A look back at MedTech innovations underscores the integral role that technology has played in healthcare and better patient outcomes. But what comes next? Technological advancements and MedTech innovation at the end of the last decade have set the stage for a new level of care in the 2020s. Here are just a few examples of how technology is making treatment and healthcare delivery more effective:
Machine Vision Aids Surgical Navigation
Navigation systems help reduce trauma during surgery, and, therefore, the number of sutures, pain, blood loss, and days in the hospital. Legacy systems, however, take time and can expose the patient and surgical team to radiation. 7D Surgical’s Medtech innovation leverages machine vision, which reduces registration workflow time from 30 minutes to less than 20 seconds for spine and cranial navigation.
Comprehensive Platform for Cardiac Ablation
Atrial fibrillation affects millions of people, creating an increased risk of stroke and heart failure. It contributes to approximately 130,000 deaths in the U.S. each year. Cardiac ablation can correct AFib, although repeat procedures may be necessary in about half of patients. Acutus Medical, developer of the AcQMap system, points out that with better visualization and mapping, more patients can live AFib-free. Acutus has built a complete suite of solutions, including access systems, monitoring, and robotic ablation catheters, for electrophysiologists treating patients with arrhythmias.
Heart Failure Prediction
Boston Scientific has developed the HeartLogic heart failure diagnostic system, used with CRT-Ds and ICDs. HeartLogic uses multiple sensors to monitor physiological trends, such as heart sounds, thoracic impedance, respiration, heart rate, and activity, and combines them into one index that can alert practitioners of the potential for heart failure — even weeks in advance.
The FDA granted Active Implants Breakthrough Device Designation for its NUsurface Meniscus Implant. Up to 1 million partial meniscectomies are performed each year in the U.S., but many patients continue to experience pain and eventually need knee replacement surgery. NUsurface provides a treatment option for patients who continue to experience pain following surgery. The device, which doesn’t require fixation to bone or tissue, redistributes load across the knee joint.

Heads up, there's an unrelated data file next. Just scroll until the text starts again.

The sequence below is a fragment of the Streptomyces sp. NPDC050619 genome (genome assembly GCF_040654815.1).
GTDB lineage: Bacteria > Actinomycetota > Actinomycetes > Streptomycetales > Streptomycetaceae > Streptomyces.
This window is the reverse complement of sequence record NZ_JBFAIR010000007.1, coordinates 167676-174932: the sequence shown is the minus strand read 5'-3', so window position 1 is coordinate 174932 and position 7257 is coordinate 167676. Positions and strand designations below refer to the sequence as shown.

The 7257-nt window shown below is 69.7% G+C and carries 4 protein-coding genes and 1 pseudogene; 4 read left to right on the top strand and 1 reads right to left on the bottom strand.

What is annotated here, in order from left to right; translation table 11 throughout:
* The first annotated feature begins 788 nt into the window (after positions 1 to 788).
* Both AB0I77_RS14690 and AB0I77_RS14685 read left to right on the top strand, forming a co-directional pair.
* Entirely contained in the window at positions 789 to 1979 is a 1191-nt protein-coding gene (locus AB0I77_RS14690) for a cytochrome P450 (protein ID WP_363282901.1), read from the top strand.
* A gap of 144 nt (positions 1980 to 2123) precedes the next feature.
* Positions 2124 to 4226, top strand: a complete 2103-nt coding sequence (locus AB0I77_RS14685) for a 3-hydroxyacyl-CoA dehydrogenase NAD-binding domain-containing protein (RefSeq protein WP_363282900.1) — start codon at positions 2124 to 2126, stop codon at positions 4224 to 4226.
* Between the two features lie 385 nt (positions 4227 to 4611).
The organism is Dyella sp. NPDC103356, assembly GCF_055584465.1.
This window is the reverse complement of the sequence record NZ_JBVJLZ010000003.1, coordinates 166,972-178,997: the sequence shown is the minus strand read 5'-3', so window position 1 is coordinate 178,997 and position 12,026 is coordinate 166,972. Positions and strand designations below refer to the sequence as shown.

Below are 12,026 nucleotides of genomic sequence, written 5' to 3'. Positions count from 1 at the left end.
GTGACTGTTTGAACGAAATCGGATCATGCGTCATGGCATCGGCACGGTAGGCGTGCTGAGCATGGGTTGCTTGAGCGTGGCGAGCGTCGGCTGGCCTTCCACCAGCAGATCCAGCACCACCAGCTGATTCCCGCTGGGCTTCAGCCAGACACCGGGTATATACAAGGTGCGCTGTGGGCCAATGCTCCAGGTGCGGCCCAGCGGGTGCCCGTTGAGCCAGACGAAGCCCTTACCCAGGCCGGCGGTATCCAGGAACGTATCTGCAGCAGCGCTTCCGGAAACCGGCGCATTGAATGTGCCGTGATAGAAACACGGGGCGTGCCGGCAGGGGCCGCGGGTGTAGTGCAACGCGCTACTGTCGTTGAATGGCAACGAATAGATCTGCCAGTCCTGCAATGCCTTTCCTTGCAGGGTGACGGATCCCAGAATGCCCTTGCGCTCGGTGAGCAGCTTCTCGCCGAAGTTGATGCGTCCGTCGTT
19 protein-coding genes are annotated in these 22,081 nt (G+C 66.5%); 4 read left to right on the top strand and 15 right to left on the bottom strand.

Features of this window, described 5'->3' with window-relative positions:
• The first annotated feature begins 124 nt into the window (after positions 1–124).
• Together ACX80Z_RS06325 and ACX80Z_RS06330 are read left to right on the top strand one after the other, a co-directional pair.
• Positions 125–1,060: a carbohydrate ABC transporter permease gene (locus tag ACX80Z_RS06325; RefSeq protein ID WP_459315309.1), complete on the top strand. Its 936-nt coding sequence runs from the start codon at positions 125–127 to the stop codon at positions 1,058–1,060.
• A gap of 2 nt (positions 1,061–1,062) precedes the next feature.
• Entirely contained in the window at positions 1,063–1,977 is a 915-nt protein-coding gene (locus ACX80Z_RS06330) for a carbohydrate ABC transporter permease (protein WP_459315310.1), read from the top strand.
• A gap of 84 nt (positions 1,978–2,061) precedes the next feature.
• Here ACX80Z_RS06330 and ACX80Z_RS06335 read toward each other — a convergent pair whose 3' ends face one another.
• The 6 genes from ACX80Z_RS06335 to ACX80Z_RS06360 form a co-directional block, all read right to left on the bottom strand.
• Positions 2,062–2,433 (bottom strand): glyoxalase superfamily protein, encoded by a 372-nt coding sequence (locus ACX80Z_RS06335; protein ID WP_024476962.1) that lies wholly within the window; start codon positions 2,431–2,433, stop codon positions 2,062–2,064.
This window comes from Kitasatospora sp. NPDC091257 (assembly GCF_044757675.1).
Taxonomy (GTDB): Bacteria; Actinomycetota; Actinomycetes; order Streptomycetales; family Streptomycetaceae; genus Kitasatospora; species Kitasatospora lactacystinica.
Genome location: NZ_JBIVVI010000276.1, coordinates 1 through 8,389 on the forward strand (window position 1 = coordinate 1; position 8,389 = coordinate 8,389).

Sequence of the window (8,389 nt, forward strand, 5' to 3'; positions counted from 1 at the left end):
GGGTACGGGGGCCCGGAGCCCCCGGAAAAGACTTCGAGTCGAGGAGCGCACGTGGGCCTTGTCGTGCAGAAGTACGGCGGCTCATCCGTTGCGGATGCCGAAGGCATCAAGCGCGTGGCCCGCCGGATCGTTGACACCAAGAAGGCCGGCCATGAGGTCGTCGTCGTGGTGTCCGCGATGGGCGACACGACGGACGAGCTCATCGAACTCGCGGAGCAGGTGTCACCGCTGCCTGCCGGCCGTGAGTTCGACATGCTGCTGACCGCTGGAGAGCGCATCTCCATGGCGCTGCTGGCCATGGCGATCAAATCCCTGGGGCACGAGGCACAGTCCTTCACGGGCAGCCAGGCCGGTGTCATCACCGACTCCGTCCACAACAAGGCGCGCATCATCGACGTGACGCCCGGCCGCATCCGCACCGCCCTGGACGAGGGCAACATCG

Adjustable 3D-printed Fusion Devices
Medtech innovations based on 3D technology have enabled surgeons to ensure better patient outcomes. One of the latest is from Stryker, the SAHARA Lateral 3D expandable interbody system. This device uses a passive expansive mechanism that allows surgeons to adjust it intraoperatively or passively in a staged posterior approach following surgery. Manufacturing the device is also an innovative procedure. It begins with titanium powder, grown through application of a laser beam, and incorporates roughened surface architecture.
Aniridia, a lack of or defect in the colored part of the eye, is not only a cosmetic concern. It also impacts visual acuity and sensitivity to light. The FDA approved a flexible silicone artificial iris from HumanOptics for patients with aniridia or defects due to injury or surgery. The prosthetic iris can be implanted using a sclerocorneal procedure or penetrating keratoplasty.
Patient-Controlled Deep Brain Stimulation
Patients with Parkinson’s disease benefit from deep brain stimulation (DBS), which can help control tremors. In 2019, Medtronic launched Patient Programmer technology, using a Samsung mobile device, which allows patients to manage their therapy. The solution includes a handset and a communicator; patient data can be directly transmitted to clinicians who can coordinate with patients to adjust DBS settings between visits.
Advances in TMVR
4C Medical introduced AltaValve at Transcatheter Cardiovascular Therapeutics 2019. This Medtech innovation differentiates itself from other transcatheter mitral valve replacement (TMVR) devices with supra-annual fit and atrial-only fixation. It also keeps the left ventricle intact and minimizes the risk of left ventricular outflow tract (LVOT) obstruction and damage.
New Bone Graft Technology
Cerapedics has developed the i-Factor peptide enhanced bone graft. It’s made of a synthetic small peptide (P-15) that is bound to an anorganic bone mineral (ABM). The combination creates a mechanism that enhances the body’s healing process. Cerapedics received Premarket Approval from the FDA in November 2019 for the use of i-Factor in anterior cervical discectomy and fusion (ACDF).
A MedTech innovation is making breathing easier for emphysema patients. PulmonX offers the Zephyr Endobronchial Valve, which reduces hyperinflation in the diseased part of the lung. It also allows the healthy part of the lung to function better, improving exercise capacity and quality of life. The one-way valve can be placed using a standard bronchoscope and flexible delivery catheter.
Unlocking Even More Potential
Emerging technologies, such as artificial intelligence (AI), machine learning, Internet of Things (IoT), blockchain, and robotic process automation (RPA), are facilitating many of today’s MedTech innovations. We’re only seeing the tip of the iceberg as the MedTech industry explores new ways to leverage these technologies to benefit healthcare providers and their patients.
It’s exciting to think of what 2021 will bring in the Medtech industry.
About the Author
Carevoyance contributor Bernadette Wilson of B Wilson Marketing Communications is an experienced journalist, writer, editor, and B2B marketer, specializing in content for technology companies.